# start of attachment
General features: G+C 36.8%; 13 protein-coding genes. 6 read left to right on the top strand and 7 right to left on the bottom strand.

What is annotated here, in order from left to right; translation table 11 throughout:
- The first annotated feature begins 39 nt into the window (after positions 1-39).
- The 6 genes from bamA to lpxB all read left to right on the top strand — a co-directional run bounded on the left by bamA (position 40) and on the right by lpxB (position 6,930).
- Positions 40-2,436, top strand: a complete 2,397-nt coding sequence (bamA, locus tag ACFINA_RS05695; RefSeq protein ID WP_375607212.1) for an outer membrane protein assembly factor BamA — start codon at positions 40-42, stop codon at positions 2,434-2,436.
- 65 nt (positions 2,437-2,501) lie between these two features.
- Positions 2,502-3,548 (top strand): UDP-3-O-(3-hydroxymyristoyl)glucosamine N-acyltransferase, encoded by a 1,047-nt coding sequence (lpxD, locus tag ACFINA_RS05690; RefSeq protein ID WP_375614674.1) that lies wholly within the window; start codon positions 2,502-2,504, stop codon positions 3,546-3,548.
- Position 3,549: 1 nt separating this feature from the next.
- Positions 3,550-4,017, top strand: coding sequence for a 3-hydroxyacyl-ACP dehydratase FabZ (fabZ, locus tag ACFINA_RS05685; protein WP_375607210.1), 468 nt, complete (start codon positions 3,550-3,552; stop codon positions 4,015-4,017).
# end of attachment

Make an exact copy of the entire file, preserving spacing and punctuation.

General features: G+C 36.8%; 13 protein-coding genes. 6 read left to right on the top strand and 7 right to left on the bottom strand.

What is annotated here, in order from left to right; translation table 11 throughout:
- The first annotated feature begins 39 nt into the window (after positions 1-39).
- The 6 genes from bamA to lpxB all read left to right on the top strand — a co-directional run bounded on the left by bamA (position 40) and on the right by lpxB (position 6,930).
- Positions 40-2,436, top strand: a complete 2,397-nt coding sequence (bamA, locus tag ACFINA_RS05695; RefSeq protein ID WP_375607212.1) for an outer membrane protein assembly factor BamA — start codon at positions 40-42, stop codon at positions 2,434-2,436.
- 65 nt (positions 2,437-2,501) lie between these two features.
- Positions 2,502-3,548 (top strand): UDP-3-O-(3-hydroxymyristoyl)glucosamine N-acyltransferase, encoded by a 1,047-nt coding sequence (lpxD, locus tag ACFINA_RS05690; RefSeq protein ID WP_375614674.1) that lies wholly within the window; start codon positions 2,502-2,504, stop codon positions 3,546-3,548.
- Position 3,549: 1 nt separating this feature from the next.
- Positions 3,550-4,017, top strand: coding sequence for a 3-hydroxyacyl-ACP dehydratase FabZ (fabZ, locus tag ACFINA_RS05685; protein WP_375607210.1), 468 nt, complete (start codon positions 3,550-3,552; stop codon positions 4,015-4,017).